Putting the spotlight on who gets to tell the story in the hilarious, gut-wrenching, deeply moving BANG BANG

Karen Robinson, Khadijah Roberts-Abdullah, Richard Zeppieri, Jeff Lillico & Sébastien Heins. Set design by Nick Blais. Costume design by Lindsay Dagger Junkin. Lighting design by Oz Weaver. Photo by Joseph Michael Photography.

 

What happens when a white playwright’s play, inspired by the shooting of an unarmed young Black man by a Black female cop, becomes a huge success destined for a Hollywood movie adaptation?

Factory Theatre presents the world premiere of Kat Sandler’s BANG BANG, directed by Sandler, assisted by Kwaku Okyere, with dramaturgy by Donna-Michelle St. Bernard. Inspired by all too common headlines of innocent lives lost, the play turns a spotlight on how these stories are told and who gets to tell them.

Suspended from the force two years ago, former rookie police officer Lila (Khadijah Roberts-Abdullah) now lives with her mother Karen (Karen Robinson), a psychologist, and the memory of her deceased cop father. Lila’s story—and that of Derek Chambers, the young man she shot—is of particular interest to playwright Tim (Jeff Lillico), who wanted to write an important, socially relevant piece about excessive and deadly police force; and this case is unusual—and dramatically juicy—in that it involved a Black female police officer.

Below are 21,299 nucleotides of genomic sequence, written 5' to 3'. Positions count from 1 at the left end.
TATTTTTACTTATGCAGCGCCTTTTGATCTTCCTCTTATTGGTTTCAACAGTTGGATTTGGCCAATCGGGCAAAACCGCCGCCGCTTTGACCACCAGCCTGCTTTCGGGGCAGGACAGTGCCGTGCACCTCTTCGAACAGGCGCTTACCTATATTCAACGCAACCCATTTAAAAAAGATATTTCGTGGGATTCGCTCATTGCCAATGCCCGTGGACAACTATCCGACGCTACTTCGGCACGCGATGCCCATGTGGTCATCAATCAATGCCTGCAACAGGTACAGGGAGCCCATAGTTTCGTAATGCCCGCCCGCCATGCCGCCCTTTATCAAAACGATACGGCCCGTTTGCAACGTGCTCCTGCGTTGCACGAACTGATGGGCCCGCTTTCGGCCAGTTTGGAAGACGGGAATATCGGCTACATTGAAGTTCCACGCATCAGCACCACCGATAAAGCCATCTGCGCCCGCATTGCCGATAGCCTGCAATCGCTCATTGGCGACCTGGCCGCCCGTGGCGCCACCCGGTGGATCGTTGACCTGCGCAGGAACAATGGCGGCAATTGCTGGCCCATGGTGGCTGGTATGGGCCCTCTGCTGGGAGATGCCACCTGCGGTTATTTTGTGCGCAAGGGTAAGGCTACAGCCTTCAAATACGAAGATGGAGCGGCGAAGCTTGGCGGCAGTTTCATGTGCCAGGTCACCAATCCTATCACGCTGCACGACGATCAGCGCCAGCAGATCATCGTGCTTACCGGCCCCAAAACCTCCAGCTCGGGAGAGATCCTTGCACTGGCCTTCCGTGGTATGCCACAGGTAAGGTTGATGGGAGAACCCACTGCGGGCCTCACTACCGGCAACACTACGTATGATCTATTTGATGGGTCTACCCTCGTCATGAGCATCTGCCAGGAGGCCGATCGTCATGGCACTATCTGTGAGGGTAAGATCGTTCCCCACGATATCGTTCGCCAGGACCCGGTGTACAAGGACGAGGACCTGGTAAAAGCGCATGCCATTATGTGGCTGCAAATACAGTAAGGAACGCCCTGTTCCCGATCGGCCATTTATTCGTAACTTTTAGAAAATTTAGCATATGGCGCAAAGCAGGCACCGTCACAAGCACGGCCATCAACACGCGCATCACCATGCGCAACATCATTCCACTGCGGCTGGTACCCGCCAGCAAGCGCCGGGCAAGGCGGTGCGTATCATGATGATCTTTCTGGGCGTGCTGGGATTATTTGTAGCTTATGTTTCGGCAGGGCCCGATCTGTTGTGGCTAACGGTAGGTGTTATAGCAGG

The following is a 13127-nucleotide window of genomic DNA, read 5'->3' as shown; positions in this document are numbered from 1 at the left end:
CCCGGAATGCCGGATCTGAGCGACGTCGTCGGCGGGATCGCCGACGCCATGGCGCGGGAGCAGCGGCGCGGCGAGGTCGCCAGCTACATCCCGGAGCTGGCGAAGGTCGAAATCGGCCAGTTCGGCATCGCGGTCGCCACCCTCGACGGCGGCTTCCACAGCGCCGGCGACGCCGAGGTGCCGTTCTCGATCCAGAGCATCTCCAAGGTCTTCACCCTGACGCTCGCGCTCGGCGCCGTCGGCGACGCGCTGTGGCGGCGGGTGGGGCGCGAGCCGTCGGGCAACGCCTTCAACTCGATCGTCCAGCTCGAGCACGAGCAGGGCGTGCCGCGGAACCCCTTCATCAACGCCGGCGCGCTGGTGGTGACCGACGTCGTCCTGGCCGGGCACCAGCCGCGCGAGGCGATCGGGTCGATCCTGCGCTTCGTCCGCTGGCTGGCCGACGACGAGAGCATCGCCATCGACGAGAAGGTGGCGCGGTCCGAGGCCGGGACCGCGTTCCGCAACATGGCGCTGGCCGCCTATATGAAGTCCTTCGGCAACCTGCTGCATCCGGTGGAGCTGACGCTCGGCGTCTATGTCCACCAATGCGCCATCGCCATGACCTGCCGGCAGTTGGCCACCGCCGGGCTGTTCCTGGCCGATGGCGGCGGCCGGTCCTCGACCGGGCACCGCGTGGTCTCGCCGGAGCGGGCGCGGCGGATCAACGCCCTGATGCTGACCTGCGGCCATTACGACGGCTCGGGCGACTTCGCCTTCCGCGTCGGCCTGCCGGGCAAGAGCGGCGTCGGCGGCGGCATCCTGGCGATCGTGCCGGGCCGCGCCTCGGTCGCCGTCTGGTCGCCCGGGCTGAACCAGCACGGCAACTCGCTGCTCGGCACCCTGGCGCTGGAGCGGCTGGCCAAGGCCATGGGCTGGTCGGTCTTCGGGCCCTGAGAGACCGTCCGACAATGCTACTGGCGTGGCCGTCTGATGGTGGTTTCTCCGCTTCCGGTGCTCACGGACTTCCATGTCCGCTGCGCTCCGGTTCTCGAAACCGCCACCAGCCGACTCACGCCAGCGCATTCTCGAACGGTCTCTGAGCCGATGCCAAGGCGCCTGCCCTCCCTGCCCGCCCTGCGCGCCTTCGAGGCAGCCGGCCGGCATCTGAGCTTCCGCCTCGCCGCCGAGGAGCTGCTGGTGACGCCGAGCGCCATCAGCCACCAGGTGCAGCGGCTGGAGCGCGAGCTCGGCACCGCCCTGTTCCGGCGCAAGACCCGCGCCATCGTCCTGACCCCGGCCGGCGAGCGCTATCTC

When Tim shows up unexpectedly at Karen’s door to see Lila one rainy day, the reason for his visit is even more of a surprise than his arrival. His play Hands Up was a huge success and is being turned into a Hollywood movie. And they’re about to have another surprise visitor: actor Jackie (Sébastien Heins), who’ll be playing the police officer—and whose arrival is abruptly heralded by security detail Tony (Richard Zeppieri). And just when you thought things couldn’t get any weirder, amidst a morning of day drinking (all except Karen), Lila decides that they need to do selected readings of the play, insisting that this will be helpful for her. And that’s when shit gets really real.